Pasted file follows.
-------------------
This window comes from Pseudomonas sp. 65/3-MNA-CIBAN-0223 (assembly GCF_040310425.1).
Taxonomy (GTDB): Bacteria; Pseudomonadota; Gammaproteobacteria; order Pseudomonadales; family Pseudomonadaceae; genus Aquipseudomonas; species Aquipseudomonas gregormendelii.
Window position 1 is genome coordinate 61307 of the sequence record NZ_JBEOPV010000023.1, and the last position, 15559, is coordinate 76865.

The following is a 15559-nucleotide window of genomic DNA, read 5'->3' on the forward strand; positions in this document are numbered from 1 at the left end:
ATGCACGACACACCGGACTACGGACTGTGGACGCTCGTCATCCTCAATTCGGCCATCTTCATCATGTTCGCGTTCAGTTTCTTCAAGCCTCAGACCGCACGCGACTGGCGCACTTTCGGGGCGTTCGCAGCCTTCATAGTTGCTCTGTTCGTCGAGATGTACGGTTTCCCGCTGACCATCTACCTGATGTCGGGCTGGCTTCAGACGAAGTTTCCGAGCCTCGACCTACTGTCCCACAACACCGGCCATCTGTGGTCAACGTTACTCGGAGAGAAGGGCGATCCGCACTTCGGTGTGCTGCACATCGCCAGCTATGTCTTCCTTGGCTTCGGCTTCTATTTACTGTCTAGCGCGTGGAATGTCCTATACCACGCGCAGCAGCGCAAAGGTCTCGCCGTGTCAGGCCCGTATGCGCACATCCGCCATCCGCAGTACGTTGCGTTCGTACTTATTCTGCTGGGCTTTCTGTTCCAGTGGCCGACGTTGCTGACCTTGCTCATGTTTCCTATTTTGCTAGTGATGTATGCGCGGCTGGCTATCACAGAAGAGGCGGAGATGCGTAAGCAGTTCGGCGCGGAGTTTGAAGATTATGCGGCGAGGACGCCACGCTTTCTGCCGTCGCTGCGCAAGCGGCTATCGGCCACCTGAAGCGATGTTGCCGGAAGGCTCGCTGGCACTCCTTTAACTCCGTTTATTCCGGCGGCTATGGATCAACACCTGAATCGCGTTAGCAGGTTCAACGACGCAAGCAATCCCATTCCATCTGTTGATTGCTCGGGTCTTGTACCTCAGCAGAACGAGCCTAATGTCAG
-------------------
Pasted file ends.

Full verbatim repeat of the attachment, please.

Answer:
This window comes from Pseudomonas sp. 65/3-MNA-CIBAN-0223 (assembly GCF_040310425.1).
Taxonomy (GTDB): Bacteria; Pseudomonadota; Gammaproteobacteria; order Pseudomonadales; family Pseudomonadaceae; genus Aquipseudomonas; species Aquipseudomonas gregormendelii.
Window position 1 is genome coordinate 61307 of the sequence record NZ_JBEOPV010000023.1, and the last position, 15559, is coordinate 76865.

The following is a 15559-nucleotide window of genomic DNA, read 5'->3' on the forward strand; positions in this document are numbered from 1 at the left end:
ATGCACGACACACCGGACTACGGACTGTGGACGCTCGTCATCCTCAATTCGGCCATCTTCATCATGTTCGCGTTCAGTTTCTTCAAGCCTCAGACCGCACGCGACTGGCGCACTTTCGGGGCGTTCGCAGCCTTCATAGTTGCTCTGTTCGTCGAGATGTACGGTTTCCCGCTGACCATCTACCTGATGTCGGGCTGGCTTCAGACGAAGTTTCCGAGCCTCGACCTACTGTCCCACAACACCGGCCATCTGTGGTCAACGTTACTCGGAGAGAAGGGCGATCCGCACTTCGGTGTGCTGCACATCGCCAGCTATGTCTTCCTTGGCTTCGGCTTCTATTTACTGTCTAGCGCGTGGAATGTCCTATACCACGCGCAGCAGCGCAAAGGTCTCGCCGTGTCAGGCCCGTATGCGCACATCCGCCATCCGCAGTACGTTGCGTTCGTACTTATTCTGCTGGGCTTTCTGTTCCAGTGGCCGACGTTGCTGACCTTGCTCATGTTTCCTATTTTGCTAGTGATGTATGCGCGGCTGGCTATCACAGAAGAGGCGGAGATGCGTAAGCAGTTCGGCGCGGAGTTTGAAGATTATGCGGCGAGGACGCCACGCTTTCTGCCGTCGCTGCGCAAGCGGCTATCGGCCACCTGAAGCGATGTTGCCGGAAGGCTCGCTGGCACTCCTTTAACTCCGTTTATTCCGGCGGCTATGGATCAACACCTGAATCGCGTTAGCAGGTTCAACGACGCAAGCAATCCCATTCCATCTGTTGATTGCTCGGGTCTTGTACCTCAGCAGAACGAGCCTAATGTCAG